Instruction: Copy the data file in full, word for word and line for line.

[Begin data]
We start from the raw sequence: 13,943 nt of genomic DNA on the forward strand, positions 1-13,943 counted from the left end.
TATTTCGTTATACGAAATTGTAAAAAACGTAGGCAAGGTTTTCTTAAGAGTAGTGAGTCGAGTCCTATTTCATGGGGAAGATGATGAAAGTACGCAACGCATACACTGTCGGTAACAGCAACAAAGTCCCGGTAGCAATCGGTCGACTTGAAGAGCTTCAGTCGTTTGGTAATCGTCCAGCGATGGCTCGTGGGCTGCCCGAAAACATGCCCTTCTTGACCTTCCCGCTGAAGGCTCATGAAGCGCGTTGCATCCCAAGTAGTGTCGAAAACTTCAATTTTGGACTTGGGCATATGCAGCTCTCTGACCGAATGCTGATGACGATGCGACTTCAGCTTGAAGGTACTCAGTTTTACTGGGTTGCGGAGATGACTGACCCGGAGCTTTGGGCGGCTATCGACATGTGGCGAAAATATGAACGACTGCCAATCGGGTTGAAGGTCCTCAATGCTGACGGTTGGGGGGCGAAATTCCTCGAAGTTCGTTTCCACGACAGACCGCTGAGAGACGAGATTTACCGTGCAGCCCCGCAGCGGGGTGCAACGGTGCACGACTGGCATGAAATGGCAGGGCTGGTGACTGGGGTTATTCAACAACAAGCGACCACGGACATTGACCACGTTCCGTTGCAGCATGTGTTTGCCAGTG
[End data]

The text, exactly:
We start from the raw sequence: 13,943 nt of genomic DNA on the forward strand, positions 1-13,943 counted from the left end.
TATTTCGTTATACGAAATTGTAAAAAACGTAGGCAAGGTTTTCTTAAGAGTAGTGAGTCGAGTCCTATTTCATGGGGAAGATGATGAAAGTACGCAACGCATACACTGTCGGTAACAGCAACAAAGTCCCGGTAGCAATCGGTCGACTTGAAGAGCTTCAGTCGTTTGGTAATCGTCCAGCGATGGCTCGTGGGCTGCCCGAAAACATGCCCTTCTTGACCTTCCCGCTGAAGGCTCATGAAGCGCGTTGCATCCCAAGTAGTGTCGAAAACTTCAATTTTGGACTTGGGCATATGCAGCTCTCTGACCGAATGCTGATGACGATGCGACTTCAGCTTGAAGGTACTCAGTTTTACTGGGTTGCGGAGATGACTGACCCGGAGCTTTGGGCGGCTATCGACATGTGGCGAAAATATGAACGACTGCCAATCGGGTTGAAGGTCCTCAATGCTGACGGTTGGGGGGCGAAATTCCTCGAAGTTCGTTTCCACGACAGACCGCTGAGAGACGAGATTTACCGTGCAGCCCCGCAGCGGGGTGCAACGGTGCACGACTGGCATGAAATGGCAGGGCTGGTGACTGGGGTTATTCAACAACAAGCGACCACGGACATTGACCACGTTCCGTTGCAGCATGTGTTTGCCAGTG